Memorial DayM. Stanley Bubien
I remember the day I caught my secretary cutting out the front page section, a full-blown mockup on the Santana High School shooting.
"I collect articles about... you know... disasters."
"I can see that," I told her. "But, c'mon," I waved my hand over the subject matter, as if the gesture obviated my disgust.
She simply shrugged and smiled. "It's a hobby." Pulling out a manila envelope, she dutifully stuffed it with the clipping and wrote "Santana Massacre" on it with permanent black ink. The stench of the marker left me feeling slightly nauseated.
After September 11th, however, I never saw her applying scissors to a newspaper again. The day a Chinese jet had spiraled into the sea with all passengers, I found the whole international section intact, sinking into the recycle bin beside her desk.
"You only collect local events?" I prodded, my fresh cup of coffee swirling in my right hand with morbid self-satisfaction
She frowned in a way that made me almost regret my tone.
"I don't do it anymore," she told me, staring at the floor. "I threw them all away. All of them."
With a quiet nod, I took advantage of the brief silence to flee into my office.
Over the intervening months, I forgot all about our conversation. Until last week, that is. As the office bustled in preparation for the extended Memorial Day weekend, I began spotting those same manila envelopes upon her desk. On Wednesday, I even bought myself a copy of the local rag, scanning it for some indication of a recent disaster.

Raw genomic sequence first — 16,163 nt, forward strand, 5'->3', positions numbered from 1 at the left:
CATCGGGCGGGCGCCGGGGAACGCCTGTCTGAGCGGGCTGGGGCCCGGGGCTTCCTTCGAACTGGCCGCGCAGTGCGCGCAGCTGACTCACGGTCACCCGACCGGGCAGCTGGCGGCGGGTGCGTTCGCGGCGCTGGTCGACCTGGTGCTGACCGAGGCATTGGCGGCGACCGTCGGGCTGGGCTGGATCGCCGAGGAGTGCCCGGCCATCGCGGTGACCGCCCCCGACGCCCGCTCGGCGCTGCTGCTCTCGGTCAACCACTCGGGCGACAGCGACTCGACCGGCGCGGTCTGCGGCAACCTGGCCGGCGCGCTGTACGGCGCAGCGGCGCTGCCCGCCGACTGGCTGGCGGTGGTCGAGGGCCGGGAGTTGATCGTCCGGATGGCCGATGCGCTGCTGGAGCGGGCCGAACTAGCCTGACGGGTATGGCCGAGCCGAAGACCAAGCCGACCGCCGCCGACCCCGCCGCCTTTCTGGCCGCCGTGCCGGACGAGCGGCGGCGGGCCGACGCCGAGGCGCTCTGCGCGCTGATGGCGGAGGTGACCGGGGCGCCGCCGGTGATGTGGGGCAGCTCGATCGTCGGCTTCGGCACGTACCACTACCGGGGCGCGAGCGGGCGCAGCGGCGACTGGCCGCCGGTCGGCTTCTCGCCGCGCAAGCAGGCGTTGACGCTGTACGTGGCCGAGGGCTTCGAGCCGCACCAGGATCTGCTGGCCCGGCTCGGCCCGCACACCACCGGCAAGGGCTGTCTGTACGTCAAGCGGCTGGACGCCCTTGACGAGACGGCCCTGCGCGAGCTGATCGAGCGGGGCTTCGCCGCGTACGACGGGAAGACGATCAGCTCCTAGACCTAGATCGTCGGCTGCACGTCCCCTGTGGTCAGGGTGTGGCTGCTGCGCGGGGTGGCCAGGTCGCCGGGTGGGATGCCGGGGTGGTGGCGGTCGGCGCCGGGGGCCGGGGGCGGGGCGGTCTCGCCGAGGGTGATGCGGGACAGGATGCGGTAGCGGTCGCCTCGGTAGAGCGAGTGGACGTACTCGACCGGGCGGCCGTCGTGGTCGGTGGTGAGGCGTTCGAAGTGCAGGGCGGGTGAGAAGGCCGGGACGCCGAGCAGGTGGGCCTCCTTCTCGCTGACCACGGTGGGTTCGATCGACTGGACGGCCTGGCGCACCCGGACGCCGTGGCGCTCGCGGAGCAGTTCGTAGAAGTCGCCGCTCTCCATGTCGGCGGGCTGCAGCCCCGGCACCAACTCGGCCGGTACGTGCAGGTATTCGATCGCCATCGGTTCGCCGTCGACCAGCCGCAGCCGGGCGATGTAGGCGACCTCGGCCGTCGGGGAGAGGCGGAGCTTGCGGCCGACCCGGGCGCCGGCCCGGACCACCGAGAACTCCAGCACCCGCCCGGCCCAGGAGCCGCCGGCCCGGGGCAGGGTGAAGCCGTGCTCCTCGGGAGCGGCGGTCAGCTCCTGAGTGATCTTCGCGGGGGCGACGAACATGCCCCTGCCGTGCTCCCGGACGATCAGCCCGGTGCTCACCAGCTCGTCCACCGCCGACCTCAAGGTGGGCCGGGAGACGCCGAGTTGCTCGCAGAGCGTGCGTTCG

Finally, on Friday morning, I caught her red handed.
"What are you reading?" I asked with a condescension born of the---apparently unfounded---embarrassment from our months-earlier encounter.
She lowered the newspaper, and I just caught a glimpse of a full-color picture of a vaguely familiar smoking object. In a somewhat choked voice---I chalked it up to an obvious nervousness in being nabbed at her old habits---she explained haltingly, "It's from... uh... last year..."
Intrigued, I slowly reached around and bent the dangling page toward me so I could see the whole photograph. There was the smoking object, a building, with plumes billowing as if it had absorbed a nuclear missile. I recognized the Trade Center immediately.
I should have reacted with disgust---High Schools were one thing, but this, this was so much worse! But no. Instead, my heart ached with a sadness that only her silent gaze could explain.
"What?" I shook my head and swallowed. "Why this?"
Blinking at me in surprise---as if it was completely obvious, and now I was the daft one---she told me, "Because. To... to remember."
Oh, I tell you my stomach leapt into my throat! And I don't think my office has ever looked more alluring than at that moment.
But this time something compelled me deeper than the temptation to flee.
I laid my hand upon her shoulder and squeezed gently. We remained joined by that touch until the confusion of the early work day intruded.
Copyright ©2002 M. Stanley Bubien. All Rights Reserved.
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